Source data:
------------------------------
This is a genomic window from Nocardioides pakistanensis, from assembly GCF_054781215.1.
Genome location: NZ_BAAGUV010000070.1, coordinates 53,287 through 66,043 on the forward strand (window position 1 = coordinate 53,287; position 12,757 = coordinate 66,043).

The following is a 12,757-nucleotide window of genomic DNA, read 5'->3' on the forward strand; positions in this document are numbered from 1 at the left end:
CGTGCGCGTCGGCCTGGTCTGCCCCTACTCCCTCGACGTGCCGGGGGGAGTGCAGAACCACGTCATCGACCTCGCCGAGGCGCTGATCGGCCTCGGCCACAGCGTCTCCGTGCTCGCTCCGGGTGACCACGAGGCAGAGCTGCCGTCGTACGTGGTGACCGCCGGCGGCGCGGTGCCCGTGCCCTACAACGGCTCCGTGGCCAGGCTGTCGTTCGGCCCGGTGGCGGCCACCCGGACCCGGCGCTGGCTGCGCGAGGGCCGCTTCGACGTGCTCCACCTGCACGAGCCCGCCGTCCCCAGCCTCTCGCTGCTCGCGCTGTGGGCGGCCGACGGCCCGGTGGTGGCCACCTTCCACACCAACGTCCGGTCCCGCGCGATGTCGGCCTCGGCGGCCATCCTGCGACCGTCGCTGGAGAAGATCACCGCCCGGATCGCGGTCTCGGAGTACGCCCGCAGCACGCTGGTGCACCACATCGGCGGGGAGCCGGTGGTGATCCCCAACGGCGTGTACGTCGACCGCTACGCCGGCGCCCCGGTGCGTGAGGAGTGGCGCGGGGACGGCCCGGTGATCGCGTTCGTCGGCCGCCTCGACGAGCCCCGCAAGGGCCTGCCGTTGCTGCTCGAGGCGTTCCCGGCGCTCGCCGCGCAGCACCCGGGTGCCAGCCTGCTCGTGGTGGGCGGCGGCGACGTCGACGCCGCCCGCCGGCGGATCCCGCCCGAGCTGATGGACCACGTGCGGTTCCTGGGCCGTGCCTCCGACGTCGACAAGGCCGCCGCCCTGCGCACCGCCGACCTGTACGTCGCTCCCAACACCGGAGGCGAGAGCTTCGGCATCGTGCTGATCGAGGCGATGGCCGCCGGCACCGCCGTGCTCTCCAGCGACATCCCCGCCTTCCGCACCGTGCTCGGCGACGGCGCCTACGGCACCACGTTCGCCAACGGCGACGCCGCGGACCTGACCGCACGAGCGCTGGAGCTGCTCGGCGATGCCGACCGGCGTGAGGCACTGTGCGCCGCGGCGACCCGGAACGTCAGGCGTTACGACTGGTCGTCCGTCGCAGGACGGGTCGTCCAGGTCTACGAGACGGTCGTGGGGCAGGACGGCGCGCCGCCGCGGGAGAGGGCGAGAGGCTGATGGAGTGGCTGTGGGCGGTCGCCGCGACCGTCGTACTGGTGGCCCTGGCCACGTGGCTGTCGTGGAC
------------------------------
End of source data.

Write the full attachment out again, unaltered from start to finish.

This is a genomic window from Nocardioides pakistanensis, from assembly GCF_054781215.1.
Genome location: NZ_BAAGUV010000070.1, coordinates 53,287 through 66,043 on the forward strand (window position 1 = coordinate 53,287; position 12,757 = coordinate 66,043).

The following is a 12,757-nucleotide window of genomic DNA, read 5'->3' on the forward strand; positions in this document are numbered from 1 at the left end:
CGTGCGCGTCGGCCTGGTCTGCCCCTACTCCCTCGACGTGCCGGGGGGAGTGCAGAACCACGTCATCGACCTCGCCGAGGCGCTGATCGGCCTCGGCCACAGCGTCTCCGTGCTCGCTCCGGGTGACCACGAGGCAGAGCTGCCGTCGTACGTGGTGACCGCCGGCGGCGCGGTGCCCGTGCCCTACAACGGCTCCGTGGCCAGGCTGTCGTTCGGCCCGGTGGCGGCCACCCGGACCCGGCGCTGGCTGCGCGAGGGCCGCTTCGACGTGCTCCACCTGCACGAGCCCGCCGTCCCCAGCCTCTCGCTGCTCGCGCTGTGGGCGGCCGACGGCCCGGTGGTGGCCACCTTCCACACCAACGTCCGGTCCCGCGCGATGTCGGCCTCGGCGGCCATCCTGCGACCGTCGCTGGAGAAGATCACCGCCCGGATCGCGGTCTCGGAGTACGCCCGCAGCACGCTGGTGCACCACATCGGCGGGGAGCCGGTGGTGATCCCCAACGGCGTGTACGTCGACCGCTACGCCGGCGCCCCGGTGCGTGAGGAGTGGCGCGGGGACGGCCCGGTGATCGCGTTCGTCGGCCGCCTCGACGAGCCCCGCAAGGGCCTGCCGTTGCTGCTCGAGGCGTTCCCGGCGCTCGCCGCGCAGCACCCGGGTGCCAGCCTGCTCGTGGTGGGCGGCGGCGACGTCGACGCCGCCCGCCGGCGGATCCCGCCCGAGCTGATGGACCACGTGCGGTTCCTGGGCCGTGCCTCCGACGTCGACAAGGCCGCCGCCCTGCGCACCGCCGACCTGTACGTCGCTCCCAACACCGGAGGCGAGAGCTTCGGCATCGTGCTGATCGAGGCGATGGCCGCCGGCACCGCCGTGCTCTCCAGCGACATCCCCGCCTTCCGCACCGTGCTCGGCGACGGCGCCTACGGCACCACGTTCGCCAACGGCGACGCCGCGGACCTGACCGCACGAGCGCTGGAGCTGCTCGGCGATGCCGACCGGCGTGAGGCACTGTGCGCCGCGGCGACCCGGAACGTCAGGCGTTACGACTGGTCGTCCGTCGCAGGACGGGTCGTCCAGGTCTACGAGACGGTCGTGGGGCAGGACGGCGCGCCGCCGCGGGAGAGGGCGAGAGGCTGATGGAGTGGCTGTGGGCGGTCGCCGCGACCGTCGTACTGGTGGCCCTGGCCACGTGGCTGTCGTGGAC